A summer with no foreign travellers concerns Squamish businesses, but fall uncertainty is downright scary
Mayor Karen Elliott says businesses will need government help to get them through the lean months
The big Valentine's Day reopening of the Sea-To-Sky Gondola is Squamish, B.C., was an exciting return to normalcy for general manager Kirby Brown.
Six months earlier, someone cut the main gondola cable, causing $10 million in damage and forcing the operation to lay off 75 seasonal staff.
On Feb.14, Brown was ecstatic to be back in business and had no idea how temporary that feeling would be. A month later COVID-19 hit, causing the gondola to once again close in mid-March.
"That was pretty glorious for us to be back up and running," he said. "It was a really tough thing to shut down again."
The gondola reopened May 22, albeit at limited capacity due to physical distancing rules. Brown says he's grateful to be open, but visitors are way down compared to last year.
The pandemic has also been rough on Squamish's restaurants, gift shops and other businesses that depend on summer tourism to keep them afloat through the rest of the year.
Mayor Karen Elliott expects they'll benefit from a boost in travellers as soon as the B.C. government encourages travel within the province, but the community's long-term economic health is uncertain.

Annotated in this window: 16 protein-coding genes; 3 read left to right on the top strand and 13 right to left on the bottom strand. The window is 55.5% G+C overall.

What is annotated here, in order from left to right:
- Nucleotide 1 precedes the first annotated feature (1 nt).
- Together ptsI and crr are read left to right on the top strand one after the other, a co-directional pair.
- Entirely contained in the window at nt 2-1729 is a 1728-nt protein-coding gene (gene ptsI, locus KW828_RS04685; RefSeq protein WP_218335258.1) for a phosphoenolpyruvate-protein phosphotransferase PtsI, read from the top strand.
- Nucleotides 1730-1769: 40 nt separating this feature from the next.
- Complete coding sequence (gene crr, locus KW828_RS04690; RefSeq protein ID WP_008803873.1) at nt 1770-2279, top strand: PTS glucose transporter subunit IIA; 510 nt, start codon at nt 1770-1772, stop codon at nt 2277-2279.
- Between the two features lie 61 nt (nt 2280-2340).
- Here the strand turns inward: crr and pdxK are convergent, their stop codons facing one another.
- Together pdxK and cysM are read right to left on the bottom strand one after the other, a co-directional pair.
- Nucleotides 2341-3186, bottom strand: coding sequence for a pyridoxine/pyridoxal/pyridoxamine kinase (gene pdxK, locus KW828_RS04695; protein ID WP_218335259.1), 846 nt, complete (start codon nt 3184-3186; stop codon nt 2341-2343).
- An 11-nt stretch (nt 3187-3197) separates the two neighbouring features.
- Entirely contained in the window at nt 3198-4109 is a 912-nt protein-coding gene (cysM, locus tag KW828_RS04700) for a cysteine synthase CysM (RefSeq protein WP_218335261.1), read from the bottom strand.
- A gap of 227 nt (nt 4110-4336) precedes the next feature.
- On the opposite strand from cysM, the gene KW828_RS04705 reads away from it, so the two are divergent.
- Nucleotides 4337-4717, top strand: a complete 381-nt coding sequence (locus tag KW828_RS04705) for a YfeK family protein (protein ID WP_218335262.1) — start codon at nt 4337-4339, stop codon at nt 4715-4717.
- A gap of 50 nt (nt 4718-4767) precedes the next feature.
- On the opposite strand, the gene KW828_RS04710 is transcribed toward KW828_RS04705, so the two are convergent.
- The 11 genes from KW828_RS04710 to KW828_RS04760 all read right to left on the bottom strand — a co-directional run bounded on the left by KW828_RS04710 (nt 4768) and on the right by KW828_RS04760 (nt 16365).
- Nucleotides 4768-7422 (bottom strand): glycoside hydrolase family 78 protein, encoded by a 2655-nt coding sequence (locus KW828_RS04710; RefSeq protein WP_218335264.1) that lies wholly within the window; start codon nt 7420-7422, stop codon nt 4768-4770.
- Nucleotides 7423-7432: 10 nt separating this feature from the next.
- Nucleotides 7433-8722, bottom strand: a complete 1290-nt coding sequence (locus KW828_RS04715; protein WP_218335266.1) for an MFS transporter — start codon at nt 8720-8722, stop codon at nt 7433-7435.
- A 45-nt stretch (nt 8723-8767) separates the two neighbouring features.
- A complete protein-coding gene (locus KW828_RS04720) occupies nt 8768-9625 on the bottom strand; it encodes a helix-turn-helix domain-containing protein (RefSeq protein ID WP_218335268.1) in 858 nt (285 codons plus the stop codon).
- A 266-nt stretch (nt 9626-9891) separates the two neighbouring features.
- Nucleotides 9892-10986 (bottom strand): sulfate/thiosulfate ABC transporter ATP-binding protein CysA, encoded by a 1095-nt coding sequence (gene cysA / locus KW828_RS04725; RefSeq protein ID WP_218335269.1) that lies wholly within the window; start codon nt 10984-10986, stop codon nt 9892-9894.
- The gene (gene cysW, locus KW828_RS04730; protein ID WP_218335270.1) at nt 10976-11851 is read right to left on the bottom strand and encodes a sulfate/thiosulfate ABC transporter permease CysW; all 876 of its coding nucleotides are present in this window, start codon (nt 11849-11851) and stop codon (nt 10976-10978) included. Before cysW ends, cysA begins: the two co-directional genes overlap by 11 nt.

"This isn't just about getting them through the summer," Elliott said. "What happens in the shoulder season? What happens this winter if we're not opening the province to international visitors?"
Business is down by about 50 per cent compared to last year at Aerial Kiteboarding School but owner Daniel Grains is just happy to be open again.
Kiteboarding usually starts in March but he remained closed for three months due to the pandemic, which was a major financial hit to both his business and his staff.
In order to make it through the winter months, Grains says, he'll need to capitalize on what's left of the season.
"It would be nice if the province did a push toward inviting people from different places," he said. "Maybe some kind of incentive from different tourism boards? That could be great."
Still, Grains and Brown worry about what will happen after the summer tourists go home.
"Wage subsidies and other programs make all the difference when overall travel is still really restricted," Brown said.
"It's going to be important for us to see some of those supports continue through the winter."
Elliott says she's had conversations with her provincial and federal counterparts about extending wage subsidy programs into the fall and winter.
In the meantime, she's optimistic that Provincial Health Officer Dr. Bonnie Henry will soon determine that it's safe for British Columbians to visit her community.
"Saying to folks in the Lower Mainland, 'please don't visit,' was tremendously hard, but it was the right thing to do," Elliott said.
"Now, we're really just waiting for the province and we're very focused on getting our tourism operators ready to receive visitors."
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